M. C. Escher's Drawing Hands visually encapsulates the spirit of metafiction.

M. C. Escher‘s Drawing Hands visually encapsulates the spirit of metafiction.

Slit My Throat Gently also reads like a hip, self-aware detective story by employing metafiction in several instances in what seems to be an attempt to differentiate the novel from other works in the genre.  When McGrath’s investigation stalls out, he goes “Out on the street” to try and get “a private eye hunch, the one you read about in books”, before going on to state that he “came up with zero” (53).  In this respect, McGrath calls attention to the work as an artifact, questioning the authenticity of fiction when compared to reality, and in turn situating his own work as a piece that is more authentic. McGrath, unlike some detectives, must develop his theories through evidence, not through hunches that he then has to prove.  He later goes onto write that “It’s only fiction writers who make things look easy” (65), further reinforcing this sentiment. When he employs a trick that might easily go over in a detective story and it doesn’t work, he tells his adversary that his “trouble is that [he doesn’t] read the latest detective stories” (92), ironically demonstrating that the typical person in reality won’t easily fall for plot devices laid out in works of fiction.  In each instance, Brett uses metafiction contrast his work with that of other writers and encourages the reader to become hyperaware of the text that they are reading.  Though a conventional tool commonly used in detective fiction, Brett does use it effectively.





Brett’s novel is in many respects an orthodox detective narrative, but in engaging with various themes and social issues, Brett creates a narrative that satiates fans of detective fiction, and allows those interested in a close reading to bite into something below the surface of the novel’s mystery.  In invoking conversations on class and creating unbalance social situations, Brett highlights some of the issues associated with class.  Likewise, his commentary on addiction proves insightful and prophetic, while his employment of metafiction adds a bit of irony and tongue-in-cheek humour to the work.  It is still replete with the conventions of pulp-era detective novels, such as the objectifying blazon the narrator always offers upon meeting beautiful women. In one scene, for instance, he describe a hotel clerk as “a country beauty with a round face, white lipstick, dark eyeshadow, large brown eyes, and cropped blonde hair”, while guesstimating her age, and describing the “snug white sweater which moulded her truly remarkable breasts” (21).  In this way, and through the mystery narrative itself, Brett appeases the typical reader of pulp-era detective novels, but by including social commentary and literary devices like metafiction, he is also able to offer a work that has several layers to it.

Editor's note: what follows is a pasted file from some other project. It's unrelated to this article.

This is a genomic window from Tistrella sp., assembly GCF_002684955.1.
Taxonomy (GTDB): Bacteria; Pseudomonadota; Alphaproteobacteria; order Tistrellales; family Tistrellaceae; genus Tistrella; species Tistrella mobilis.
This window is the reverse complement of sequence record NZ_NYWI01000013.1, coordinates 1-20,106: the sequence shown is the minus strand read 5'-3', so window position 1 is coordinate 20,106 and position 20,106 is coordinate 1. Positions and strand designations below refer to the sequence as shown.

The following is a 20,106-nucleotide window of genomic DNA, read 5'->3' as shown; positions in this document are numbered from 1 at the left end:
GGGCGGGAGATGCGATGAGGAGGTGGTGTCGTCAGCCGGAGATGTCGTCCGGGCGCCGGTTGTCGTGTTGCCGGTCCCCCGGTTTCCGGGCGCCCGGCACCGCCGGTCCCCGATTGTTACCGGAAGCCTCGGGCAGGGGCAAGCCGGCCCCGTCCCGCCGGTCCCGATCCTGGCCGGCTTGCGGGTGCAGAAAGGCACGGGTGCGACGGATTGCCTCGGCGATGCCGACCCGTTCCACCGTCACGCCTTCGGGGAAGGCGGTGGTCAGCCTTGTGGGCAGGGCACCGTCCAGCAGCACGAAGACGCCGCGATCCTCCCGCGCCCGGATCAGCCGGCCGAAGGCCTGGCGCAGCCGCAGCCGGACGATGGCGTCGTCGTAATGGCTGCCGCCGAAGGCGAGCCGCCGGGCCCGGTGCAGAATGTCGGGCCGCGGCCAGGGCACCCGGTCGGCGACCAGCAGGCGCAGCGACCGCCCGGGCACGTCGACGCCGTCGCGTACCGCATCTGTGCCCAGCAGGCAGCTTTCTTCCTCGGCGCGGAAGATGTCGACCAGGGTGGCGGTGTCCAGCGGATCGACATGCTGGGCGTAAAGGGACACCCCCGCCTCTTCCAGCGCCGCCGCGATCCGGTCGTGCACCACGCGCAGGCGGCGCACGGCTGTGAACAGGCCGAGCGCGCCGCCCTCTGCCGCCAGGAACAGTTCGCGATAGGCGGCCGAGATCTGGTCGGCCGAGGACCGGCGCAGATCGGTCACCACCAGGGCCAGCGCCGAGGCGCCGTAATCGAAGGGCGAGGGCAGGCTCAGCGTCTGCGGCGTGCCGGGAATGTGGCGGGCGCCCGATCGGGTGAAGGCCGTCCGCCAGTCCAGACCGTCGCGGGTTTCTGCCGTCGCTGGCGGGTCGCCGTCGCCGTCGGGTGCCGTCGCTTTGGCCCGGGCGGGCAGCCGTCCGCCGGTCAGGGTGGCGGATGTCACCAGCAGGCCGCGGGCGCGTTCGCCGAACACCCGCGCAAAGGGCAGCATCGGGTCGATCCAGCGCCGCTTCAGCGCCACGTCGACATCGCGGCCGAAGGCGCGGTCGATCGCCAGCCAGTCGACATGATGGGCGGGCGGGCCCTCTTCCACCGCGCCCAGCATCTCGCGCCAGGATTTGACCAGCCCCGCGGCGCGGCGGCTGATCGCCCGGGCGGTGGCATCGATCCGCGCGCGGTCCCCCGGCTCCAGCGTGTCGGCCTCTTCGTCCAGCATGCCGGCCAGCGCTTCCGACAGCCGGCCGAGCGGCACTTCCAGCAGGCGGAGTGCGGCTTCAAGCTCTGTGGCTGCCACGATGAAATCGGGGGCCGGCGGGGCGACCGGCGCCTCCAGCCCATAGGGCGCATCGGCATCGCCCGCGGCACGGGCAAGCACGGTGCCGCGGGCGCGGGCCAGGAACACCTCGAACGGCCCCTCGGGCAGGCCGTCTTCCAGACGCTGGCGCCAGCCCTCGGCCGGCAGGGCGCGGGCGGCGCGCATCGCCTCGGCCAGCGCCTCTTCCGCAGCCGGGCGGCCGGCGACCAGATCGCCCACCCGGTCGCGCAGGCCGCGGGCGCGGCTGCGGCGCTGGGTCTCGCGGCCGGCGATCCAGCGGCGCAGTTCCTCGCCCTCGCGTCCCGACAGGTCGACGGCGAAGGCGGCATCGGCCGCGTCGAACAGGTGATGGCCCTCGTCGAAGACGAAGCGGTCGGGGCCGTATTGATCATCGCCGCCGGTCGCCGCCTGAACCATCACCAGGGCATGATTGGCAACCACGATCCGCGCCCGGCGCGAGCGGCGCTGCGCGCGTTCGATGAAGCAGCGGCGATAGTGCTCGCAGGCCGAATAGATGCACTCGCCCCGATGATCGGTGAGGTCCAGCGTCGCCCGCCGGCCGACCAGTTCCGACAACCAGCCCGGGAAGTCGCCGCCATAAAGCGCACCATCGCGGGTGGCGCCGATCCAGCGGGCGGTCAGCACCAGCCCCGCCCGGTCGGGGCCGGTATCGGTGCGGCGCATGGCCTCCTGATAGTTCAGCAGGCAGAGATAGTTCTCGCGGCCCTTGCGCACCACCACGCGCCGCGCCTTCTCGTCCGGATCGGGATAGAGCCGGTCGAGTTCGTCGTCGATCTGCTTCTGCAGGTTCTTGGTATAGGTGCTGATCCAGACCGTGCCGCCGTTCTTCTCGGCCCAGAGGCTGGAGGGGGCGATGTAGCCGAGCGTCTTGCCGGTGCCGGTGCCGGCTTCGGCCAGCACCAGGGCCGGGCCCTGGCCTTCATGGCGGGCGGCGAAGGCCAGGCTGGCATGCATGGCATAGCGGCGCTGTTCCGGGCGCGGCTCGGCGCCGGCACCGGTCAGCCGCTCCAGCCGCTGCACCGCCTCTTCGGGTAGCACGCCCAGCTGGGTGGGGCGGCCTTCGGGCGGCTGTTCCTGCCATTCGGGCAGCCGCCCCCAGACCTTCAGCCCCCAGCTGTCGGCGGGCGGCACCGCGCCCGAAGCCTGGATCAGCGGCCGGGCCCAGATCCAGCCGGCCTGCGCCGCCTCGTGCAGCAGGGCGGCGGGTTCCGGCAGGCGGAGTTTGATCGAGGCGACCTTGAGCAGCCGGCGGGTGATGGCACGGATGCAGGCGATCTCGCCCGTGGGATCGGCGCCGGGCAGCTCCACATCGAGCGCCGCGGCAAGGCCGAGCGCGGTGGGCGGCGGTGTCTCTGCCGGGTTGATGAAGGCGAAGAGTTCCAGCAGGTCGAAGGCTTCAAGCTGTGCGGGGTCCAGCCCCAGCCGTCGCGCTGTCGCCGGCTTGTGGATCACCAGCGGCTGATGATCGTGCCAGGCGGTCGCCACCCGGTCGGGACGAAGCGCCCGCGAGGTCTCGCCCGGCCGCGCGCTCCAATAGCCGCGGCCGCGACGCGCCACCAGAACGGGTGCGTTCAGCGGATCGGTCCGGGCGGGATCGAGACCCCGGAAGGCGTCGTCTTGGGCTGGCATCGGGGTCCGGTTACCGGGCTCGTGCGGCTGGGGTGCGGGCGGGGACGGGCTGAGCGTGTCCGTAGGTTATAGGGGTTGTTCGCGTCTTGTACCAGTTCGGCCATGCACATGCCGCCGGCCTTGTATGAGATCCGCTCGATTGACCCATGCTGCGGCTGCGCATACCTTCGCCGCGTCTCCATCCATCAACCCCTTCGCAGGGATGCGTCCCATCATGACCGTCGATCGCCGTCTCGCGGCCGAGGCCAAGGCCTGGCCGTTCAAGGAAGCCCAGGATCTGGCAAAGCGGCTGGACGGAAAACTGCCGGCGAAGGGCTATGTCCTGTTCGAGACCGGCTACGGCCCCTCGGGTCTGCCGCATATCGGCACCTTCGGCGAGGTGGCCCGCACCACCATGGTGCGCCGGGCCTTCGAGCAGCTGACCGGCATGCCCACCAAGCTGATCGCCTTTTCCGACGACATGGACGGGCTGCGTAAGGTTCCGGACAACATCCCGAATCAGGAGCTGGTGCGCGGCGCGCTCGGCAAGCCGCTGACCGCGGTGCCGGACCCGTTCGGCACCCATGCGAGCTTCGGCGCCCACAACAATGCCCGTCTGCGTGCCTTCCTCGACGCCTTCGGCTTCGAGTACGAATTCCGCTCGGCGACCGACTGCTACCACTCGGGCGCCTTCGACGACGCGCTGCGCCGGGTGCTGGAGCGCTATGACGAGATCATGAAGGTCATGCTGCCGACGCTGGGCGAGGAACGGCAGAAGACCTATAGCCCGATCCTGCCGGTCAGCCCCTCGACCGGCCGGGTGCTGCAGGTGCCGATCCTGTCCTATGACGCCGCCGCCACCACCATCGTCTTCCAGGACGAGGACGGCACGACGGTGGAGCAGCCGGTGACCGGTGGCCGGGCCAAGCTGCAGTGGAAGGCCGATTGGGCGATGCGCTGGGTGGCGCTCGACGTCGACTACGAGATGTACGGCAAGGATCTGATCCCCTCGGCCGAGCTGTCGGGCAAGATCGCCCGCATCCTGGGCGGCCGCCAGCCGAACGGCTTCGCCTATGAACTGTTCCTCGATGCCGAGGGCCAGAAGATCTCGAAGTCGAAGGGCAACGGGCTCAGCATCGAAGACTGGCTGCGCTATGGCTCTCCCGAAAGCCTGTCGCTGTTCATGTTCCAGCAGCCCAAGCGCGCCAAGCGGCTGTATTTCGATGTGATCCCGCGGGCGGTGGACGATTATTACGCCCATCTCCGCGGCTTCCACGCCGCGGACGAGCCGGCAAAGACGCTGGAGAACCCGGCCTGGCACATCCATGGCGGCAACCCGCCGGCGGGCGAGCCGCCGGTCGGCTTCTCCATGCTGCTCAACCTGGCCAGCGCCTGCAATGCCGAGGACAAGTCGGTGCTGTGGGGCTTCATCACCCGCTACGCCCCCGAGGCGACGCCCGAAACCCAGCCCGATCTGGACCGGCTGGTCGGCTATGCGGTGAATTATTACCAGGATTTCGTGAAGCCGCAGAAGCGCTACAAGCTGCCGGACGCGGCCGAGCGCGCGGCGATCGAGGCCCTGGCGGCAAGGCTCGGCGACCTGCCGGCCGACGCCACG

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Works Cited

Brett, Michael.  Slit My Throat Gently.  New York: Pocket Books.  Print.

Rambler About Rambler

Jason John Horn is a writer and critic who recently completed his Master's in English Literature at the University of Windsor. He has composed a play, a novella and a number of short stories and satirical essays.


  1. Wendy Brett Cassidy says:

    Hello Mr. Horn,
    I thoroughly enjoyed reading your comments regarding these Pete McGrath detective novels. MIchael Brett was my father and I do think he would’ve gotten a kick out of reading your interpretations.
    I would like to inform you that Diecast was not written by my Dad. This writer named John Michael Brett is British. My Dad was born in Patterson New Jersey and lived in the USA his entire life. Also, I have no remembrance of any book of his named Diecast.
    I’m happy to see that folks are still enjoying his work.
    Wendy Brett Cassidy

  2. Thanks for your comments! That means a lot. I’ve removed that image of Diecast. Thanks for the heads up there.